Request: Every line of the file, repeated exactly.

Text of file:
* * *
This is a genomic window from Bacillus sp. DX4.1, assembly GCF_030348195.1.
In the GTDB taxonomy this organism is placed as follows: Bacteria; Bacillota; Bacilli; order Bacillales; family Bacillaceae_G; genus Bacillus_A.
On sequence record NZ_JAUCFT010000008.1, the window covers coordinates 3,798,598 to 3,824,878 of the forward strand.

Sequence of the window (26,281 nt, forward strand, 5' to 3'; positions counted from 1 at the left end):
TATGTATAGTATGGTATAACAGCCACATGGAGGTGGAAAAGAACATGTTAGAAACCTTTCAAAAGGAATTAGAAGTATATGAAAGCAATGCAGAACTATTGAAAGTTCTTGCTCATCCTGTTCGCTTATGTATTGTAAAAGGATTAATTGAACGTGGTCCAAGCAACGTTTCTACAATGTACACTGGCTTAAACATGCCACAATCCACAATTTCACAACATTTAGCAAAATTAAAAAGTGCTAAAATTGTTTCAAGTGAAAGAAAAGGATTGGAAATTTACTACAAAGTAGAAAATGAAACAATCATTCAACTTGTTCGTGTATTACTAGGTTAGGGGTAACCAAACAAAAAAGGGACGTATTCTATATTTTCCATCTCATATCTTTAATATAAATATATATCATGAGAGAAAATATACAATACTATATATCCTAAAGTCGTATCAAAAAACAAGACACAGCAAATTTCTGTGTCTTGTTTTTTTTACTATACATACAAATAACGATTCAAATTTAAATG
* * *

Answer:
This is a genomic window from Bacillus sp. DX4.1, assembly GCF_030348195.1.
In the GTDB taxonomy this organism is placed as follows: Bacteria; Bacillota; Bacilli; order Bacillales; family Bacillaceae_G; genus Bacillus_A.
On sequence record NZ_JAUCFT010000008.1, the window covers coordinates 3,798,598 to 3,824,878 of the forward strand.

Sequence of the window (26,281 nt, forward strand, 5' to 3'; positions counted from 1 at the left end):
TATGTATAGTATGGTATAACAGCCACATGGAGGTGGAAAAGAACATGTTAGAAACCTTTCAAAAGGAATTAGAAGTATATGAAAGCAATGCAGAACTATTGAAAGTTCTTGCTCATCCTGTTCGCTTATGTATTGTAAAAGGATTAATTGAACGTGGTCCAAGCAACGTTTCTACAATGTACACTGGCTTAAACATGCCACAATCCACAATTTCACAACATTTAGCAAAATTAAAAAGTGCTAAAATTGTTTCAAGTGAAAGAAAAGGATTGGAAATTTACTACAAAGTAGAAAATGAAACAATCATTCAACTTGTTCGTGTATTACTAGGTTAGGGGTAACCAAACAAAAAAGGGACGTATTCTATATTTTCCATCTCATATCTTTAATATAAATATATATCATGAGAGAAAATATACAATACTATATATCCTAAAGTCGTATCAAAAAACAAGACACAGCAAATTTCTGTGTCTTGTTTTTTTTACTATACATACAAATAACGATTCAAATTTAAATG